The cathedra

Most people have a favorite chair. Some may recall the comedy “All in the Family.” Archie Bunker had his favorite chair and no one else was permitted to sit in it. There were hilarious situations in which he “invited” family and guests to remove themselves from his chair. The chair became such a symbol of him and that popular sitcom that it became part of a National Museum in Washington, D.C.

One of my favorite comedies is the “Big Bang Theory.” In this TV sitcom, Dr. Sheldon Cooper has his special spot on the sofa. God forbid anyone invade his space.

Occasionally he will explain to others why this is the only space in the apartment that is acceptable for him. Location, breeze, warmth, television access etc., are the reasons he chose this spot in the apartment and will accept no other. Countless episodes have centered on this issue. 

I can recall an episode when Penny, the next door neighbor, accidently shot a paint gun at his cushion. This caused great trauma, not only how to clean the accidental paint damage, but how to explain it. While it does seem trivial, it provided an interesting episode. Only Cooper could react in a manner that would elicit such comedy and distress.

The Catholic Church has its special chairs as well. 

One of the most famous is located in St. Peter’s Basilica behind the main altar. It is called the Altar of the Chair. Above the altar is a large sculpture which supposedly contains the Chair of St. Peter. The chair is enclosed in a sculpted bronze casing that was designed by Gian Lorenzo Bernini and executed between 1647 and 1653. Inside the chair is a wooden throne, which, according to tradition, was used by St. Peter.

A quick search in Wikipedia describes the chair: “Like many medieval reliquaries it takes the form of the relic it protects, in this case a chair. Symbolically, the chair Bernini designed had no earthly counterpart in actual contemporary furnishings. It is formed entirely of scrolling members, enclosing a coved panel where the upholstery pattern is rendered as a low relief of Christ giving the keys to Peter. Large angelic figures flank an openwork panel beneath a highly realistic bronze seat cushion, vividly empty: the relic is encased within. The cathedra is lofted on splayed scrolling bars that appear to be effortlessly supported by four over-life-sized bronze Doctors of the Church: Western doctors St. Ambrose and St. Augustine of Hippo on the outsides, wearing miters, and Eastern doctors St. John Chrysostom and St. Athanasius on the insides, both bare-headed. The cathedra appears to hover over the altar in the basilica’s apse.” 

There is a feast called the Chair of Peter. It is celebrated throughout the Universal Church on February 22. However, it is understood that the feast celebrates the unity of the Church with the successor of St. Peter, the pope, not a chair. It is a day to recall that the Catholic Church is united under one bishop — the Bishop of Rome — the Holy Father. Today that person is Pope Francis.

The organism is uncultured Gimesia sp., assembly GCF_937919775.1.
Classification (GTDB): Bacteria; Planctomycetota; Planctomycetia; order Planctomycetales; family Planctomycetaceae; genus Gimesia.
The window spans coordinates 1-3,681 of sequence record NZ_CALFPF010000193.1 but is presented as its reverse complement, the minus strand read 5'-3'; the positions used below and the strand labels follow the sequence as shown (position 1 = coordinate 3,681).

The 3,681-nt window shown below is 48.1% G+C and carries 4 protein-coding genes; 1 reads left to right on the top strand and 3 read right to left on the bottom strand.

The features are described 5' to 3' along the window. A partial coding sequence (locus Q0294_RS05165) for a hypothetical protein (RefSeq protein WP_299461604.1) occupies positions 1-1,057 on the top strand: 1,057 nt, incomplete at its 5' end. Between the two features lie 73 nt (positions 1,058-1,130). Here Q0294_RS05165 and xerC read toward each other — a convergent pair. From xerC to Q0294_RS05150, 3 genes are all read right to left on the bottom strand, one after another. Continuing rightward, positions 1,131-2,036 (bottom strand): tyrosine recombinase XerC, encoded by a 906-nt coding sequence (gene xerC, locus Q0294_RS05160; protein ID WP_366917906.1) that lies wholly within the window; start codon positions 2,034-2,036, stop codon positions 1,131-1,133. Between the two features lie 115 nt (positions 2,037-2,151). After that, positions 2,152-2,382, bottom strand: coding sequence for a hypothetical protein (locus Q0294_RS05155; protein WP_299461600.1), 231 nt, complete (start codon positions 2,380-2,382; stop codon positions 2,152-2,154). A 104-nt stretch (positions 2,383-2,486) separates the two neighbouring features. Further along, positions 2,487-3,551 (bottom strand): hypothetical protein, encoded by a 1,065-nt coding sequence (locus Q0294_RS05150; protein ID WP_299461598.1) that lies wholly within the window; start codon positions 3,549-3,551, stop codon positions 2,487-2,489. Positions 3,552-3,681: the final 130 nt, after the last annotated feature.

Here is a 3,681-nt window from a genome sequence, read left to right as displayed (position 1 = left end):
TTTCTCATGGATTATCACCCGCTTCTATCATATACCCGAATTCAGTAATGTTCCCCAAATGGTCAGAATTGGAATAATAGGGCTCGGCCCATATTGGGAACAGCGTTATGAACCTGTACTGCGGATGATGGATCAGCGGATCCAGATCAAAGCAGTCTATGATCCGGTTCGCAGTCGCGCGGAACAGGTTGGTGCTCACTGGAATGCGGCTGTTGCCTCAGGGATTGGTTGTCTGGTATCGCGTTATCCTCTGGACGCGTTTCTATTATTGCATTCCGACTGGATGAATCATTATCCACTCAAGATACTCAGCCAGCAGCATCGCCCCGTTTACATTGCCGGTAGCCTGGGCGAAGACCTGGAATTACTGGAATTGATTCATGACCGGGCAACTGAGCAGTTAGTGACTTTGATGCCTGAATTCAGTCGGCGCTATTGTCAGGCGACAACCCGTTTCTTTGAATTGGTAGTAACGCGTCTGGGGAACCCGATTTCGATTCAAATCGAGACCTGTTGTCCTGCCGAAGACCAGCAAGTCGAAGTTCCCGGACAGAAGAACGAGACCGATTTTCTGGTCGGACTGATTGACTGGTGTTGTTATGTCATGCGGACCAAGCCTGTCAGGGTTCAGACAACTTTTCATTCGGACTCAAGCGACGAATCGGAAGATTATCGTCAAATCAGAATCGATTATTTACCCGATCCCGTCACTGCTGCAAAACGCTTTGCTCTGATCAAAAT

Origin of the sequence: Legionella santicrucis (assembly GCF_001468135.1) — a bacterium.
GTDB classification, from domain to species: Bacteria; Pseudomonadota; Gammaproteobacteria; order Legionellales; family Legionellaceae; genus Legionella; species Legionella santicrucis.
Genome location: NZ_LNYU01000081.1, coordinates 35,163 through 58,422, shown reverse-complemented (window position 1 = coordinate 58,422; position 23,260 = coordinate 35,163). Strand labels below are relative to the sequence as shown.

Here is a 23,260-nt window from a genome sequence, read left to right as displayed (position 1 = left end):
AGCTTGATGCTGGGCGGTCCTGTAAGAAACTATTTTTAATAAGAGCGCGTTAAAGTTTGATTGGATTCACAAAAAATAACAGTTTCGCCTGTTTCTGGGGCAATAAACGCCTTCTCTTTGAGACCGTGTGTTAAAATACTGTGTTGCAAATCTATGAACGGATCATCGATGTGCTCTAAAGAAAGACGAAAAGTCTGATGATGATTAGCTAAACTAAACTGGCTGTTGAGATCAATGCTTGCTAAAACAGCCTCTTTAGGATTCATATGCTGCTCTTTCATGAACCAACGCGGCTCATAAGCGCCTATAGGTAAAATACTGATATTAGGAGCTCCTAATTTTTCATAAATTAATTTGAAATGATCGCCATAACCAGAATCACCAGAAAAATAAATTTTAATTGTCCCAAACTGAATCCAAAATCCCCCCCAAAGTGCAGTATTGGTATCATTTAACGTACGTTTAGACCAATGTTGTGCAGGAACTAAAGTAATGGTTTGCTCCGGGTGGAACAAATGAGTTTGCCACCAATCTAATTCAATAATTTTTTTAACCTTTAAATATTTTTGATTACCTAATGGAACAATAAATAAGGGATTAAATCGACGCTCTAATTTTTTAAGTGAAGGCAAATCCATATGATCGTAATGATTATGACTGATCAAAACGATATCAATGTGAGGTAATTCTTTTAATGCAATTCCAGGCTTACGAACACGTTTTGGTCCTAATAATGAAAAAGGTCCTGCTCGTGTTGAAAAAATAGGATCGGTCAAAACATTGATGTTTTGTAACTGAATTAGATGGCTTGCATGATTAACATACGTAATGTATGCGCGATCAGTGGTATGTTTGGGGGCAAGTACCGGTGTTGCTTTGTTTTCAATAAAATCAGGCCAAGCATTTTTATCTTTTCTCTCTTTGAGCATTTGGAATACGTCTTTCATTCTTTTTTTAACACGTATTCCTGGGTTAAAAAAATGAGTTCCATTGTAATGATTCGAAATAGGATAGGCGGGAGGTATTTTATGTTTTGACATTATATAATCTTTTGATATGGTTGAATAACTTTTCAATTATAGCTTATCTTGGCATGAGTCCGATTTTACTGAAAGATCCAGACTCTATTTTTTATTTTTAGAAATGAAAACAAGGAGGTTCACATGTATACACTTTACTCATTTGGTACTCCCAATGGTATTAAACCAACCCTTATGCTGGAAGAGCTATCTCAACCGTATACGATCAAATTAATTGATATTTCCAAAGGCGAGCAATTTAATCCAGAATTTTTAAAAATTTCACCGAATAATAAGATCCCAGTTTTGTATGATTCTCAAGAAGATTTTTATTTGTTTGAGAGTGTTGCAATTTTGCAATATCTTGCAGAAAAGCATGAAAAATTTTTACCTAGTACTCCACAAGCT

Each diocese has a special chair. It is called the cathedra. The cathedra is located in the cathedral church of a diocese. The name cathedral comes from the fact that within its walls is the cathedra. It is the chair from which the bishop of a diocese presides over the entire diocese. Attached to the back of the chair is found the coat of arms of the bishop. 

In the Cathedral of the Diocese of Fall River, the cathedra is found in the center of the sanctuary. It was moved there from the side during the renovation of the cathedral some years ago.

The cathedral is where Bishop Edgar M. da Cunha was installed at Bishop of Fall River this week. In the first part of the installation rite, the Consultors of the Diocese viewed the letter from Pope Francis naming Bishop da Cunha as bishop of Fall River. The Cardinal Archbishop of Boston, Cardinal O’Malley, and the Apostolic Delegate, Archbishop Carlos Vigano, then led Bishop da Cunha to his place at the cathedra and presented him with his crozier. 

While this is a simple ceremony, it is filled with much theological meaning. It symbolizes the continuation of the Church, having a successor of the Apostles to lead the Diocese. It signifies that the bishop has the teaching and leadership role in the diocese. It reminds us that he presides over all the churches in the diocese. 

The cathedra is only used by the bishop. The pastor or rector of the cathedral sits in another chair when he presides over the Liturgy.

Every pastor presides in the name of the bishop when he sits in the presider’s chair in his parish. When the bishop comes to the parish he uses the main celebrant’s chair.

Since the Diocese of Fall River was founded in 1904, this is the eighth time a new bishop has been installed in the Diocese of Fall River. In this way, Bishop da Cunha officially began his ministry among us. 

Adding to the importance and historicity of the event, this was the first time three former bishops of Fall River — Archbishop Cronin, Cardinal O’Malley and Bishop Coleman — witnessed the ceremony. I am sure they wish him well as he builds upon all that they have done and leads us in new ways to know and love God.

We, too, wish him well and assure him of our prayers as he begins to serve as our bishop. May God grant him many good years filled with much health and happiness.

Anchor columnist Msgr. Oliveira is pastor of St. Mary’s Parish in New Bedford and director of the diocesan Propagation of the Faith and Permanent Diaconate offices.

© 2018 The Anchor and Anchor Publishing   †   Fall River, Massachusetts